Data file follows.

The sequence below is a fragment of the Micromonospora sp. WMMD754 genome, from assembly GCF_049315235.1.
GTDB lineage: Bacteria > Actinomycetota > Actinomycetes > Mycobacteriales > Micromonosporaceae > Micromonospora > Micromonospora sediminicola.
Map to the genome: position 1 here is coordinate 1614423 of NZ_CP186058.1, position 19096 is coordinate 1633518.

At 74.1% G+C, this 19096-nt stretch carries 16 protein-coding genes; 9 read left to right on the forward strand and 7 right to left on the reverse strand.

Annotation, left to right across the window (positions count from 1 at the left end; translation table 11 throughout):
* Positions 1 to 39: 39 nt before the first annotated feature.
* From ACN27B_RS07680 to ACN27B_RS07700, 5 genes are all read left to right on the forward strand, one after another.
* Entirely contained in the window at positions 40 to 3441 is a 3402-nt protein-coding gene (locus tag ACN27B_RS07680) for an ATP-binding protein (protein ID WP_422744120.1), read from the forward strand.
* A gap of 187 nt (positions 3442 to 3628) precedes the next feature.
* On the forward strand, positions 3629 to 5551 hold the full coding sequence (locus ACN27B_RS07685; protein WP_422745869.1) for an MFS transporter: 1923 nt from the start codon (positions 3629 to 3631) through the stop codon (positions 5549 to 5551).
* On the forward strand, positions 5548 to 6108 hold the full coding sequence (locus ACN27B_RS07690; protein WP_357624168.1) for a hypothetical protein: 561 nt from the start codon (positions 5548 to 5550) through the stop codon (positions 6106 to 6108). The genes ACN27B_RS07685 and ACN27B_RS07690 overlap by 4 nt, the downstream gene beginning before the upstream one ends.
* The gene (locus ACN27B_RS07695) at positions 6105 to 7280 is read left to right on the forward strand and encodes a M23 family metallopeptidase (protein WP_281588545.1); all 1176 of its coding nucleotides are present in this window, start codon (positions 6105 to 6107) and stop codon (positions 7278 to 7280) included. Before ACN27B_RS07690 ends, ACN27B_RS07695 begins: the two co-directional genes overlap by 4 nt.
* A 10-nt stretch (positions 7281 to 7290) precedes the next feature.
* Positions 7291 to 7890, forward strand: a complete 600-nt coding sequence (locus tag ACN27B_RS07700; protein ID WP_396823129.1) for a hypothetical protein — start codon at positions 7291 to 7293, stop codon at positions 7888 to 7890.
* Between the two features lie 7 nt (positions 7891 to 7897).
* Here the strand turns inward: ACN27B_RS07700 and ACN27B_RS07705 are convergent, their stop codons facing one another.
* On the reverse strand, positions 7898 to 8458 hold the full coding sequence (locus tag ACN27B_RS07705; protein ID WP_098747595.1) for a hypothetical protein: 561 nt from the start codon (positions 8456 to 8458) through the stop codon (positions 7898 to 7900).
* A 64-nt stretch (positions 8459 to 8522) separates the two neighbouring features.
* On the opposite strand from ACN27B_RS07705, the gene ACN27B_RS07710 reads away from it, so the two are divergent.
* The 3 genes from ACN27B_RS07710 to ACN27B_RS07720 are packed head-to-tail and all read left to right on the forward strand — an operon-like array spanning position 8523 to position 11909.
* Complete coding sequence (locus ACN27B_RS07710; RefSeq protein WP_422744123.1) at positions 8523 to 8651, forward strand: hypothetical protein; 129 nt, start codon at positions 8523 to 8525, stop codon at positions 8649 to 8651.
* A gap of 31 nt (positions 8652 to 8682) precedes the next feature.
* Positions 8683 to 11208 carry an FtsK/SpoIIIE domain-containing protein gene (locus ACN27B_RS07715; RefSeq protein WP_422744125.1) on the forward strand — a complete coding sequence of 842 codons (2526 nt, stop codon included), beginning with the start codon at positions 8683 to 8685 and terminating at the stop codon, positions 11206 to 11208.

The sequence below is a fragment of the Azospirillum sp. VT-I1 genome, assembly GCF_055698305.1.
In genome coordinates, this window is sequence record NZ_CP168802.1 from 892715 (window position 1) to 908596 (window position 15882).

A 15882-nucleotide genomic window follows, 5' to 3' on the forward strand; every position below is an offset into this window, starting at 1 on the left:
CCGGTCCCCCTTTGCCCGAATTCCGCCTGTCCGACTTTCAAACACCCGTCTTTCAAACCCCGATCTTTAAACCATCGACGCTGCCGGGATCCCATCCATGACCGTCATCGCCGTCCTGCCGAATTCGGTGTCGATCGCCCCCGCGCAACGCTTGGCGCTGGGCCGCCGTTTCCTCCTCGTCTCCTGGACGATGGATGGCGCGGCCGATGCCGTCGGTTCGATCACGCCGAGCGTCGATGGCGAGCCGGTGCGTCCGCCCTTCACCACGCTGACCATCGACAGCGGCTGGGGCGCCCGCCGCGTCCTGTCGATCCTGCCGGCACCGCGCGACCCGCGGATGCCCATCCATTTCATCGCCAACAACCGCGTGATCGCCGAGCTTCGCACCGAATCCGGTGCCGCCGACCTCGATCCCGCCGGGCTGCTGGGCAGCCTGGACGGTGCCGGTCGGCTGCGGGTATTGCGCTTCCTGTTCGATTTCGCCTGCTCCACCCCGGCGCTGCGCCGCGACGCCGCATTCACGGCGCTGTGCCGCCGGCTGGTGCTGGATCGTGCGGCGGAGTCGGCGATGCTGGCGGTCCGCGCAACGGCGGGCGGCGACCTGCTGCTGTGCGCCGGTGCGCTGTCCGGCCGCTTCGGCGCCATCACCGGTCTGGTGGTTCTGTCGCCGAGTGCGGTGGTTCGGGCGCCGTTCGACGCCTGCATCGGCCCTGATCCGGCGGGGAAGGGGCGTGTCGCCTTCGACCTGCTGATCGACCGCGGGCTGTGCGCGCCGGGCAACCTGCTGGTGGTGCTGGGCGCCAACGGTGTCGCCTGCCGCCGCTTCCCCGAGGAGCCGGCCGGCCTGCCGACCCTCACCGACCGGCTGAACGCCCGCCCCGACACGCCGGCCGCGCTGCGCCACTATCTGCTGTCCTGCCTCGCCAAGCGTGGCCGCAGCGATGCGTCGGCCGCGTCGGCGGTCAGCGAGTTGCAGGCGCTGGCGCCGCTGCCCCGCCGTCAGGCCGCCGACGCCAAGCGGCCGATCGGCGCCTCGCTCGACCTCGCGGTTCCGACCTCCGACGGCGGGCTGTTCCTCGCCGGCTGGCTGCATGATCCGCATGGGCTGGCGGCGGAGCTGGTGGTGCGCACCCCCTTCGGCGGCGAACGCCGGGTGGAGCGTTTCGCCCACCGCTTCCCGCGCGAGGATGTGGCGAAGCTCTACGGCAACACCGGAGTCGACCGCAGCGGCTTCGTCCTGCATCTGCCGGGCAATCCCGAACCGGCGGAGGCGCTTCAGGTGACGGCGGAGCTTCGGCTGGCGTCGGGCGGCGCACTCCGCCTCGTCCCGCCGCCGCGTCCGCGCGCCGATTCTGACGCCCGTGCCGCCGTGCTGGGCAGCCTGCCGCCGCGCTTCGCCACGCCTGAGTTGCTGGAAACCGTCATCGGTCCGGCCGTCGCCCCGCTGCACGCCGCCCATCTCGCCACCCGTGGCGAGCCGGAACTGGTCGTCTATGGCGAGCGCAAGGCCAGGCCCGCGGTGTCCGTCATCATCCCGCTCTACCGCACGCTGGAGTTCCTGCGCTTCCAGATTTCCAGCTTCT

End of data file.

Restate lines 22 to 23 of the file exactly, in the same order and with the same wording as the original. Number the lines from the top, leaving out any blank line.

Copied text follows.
* A gap of 31 nt (positions 8652 to 8682) precedes the next feature.
* Positions 8683 to 11208 carry an FtsK/SpoIIIE domain-containing protein gene (locus ACN27B_RS07715; RefSeq protein WP_422744125.1) on the forward strand — a complete coding sequence of 842 codons (2526 nt, stop codon included), beginning with the start codon at positions 8683 to 8685 and terminating at the stop codon, positions 11206 to 11208.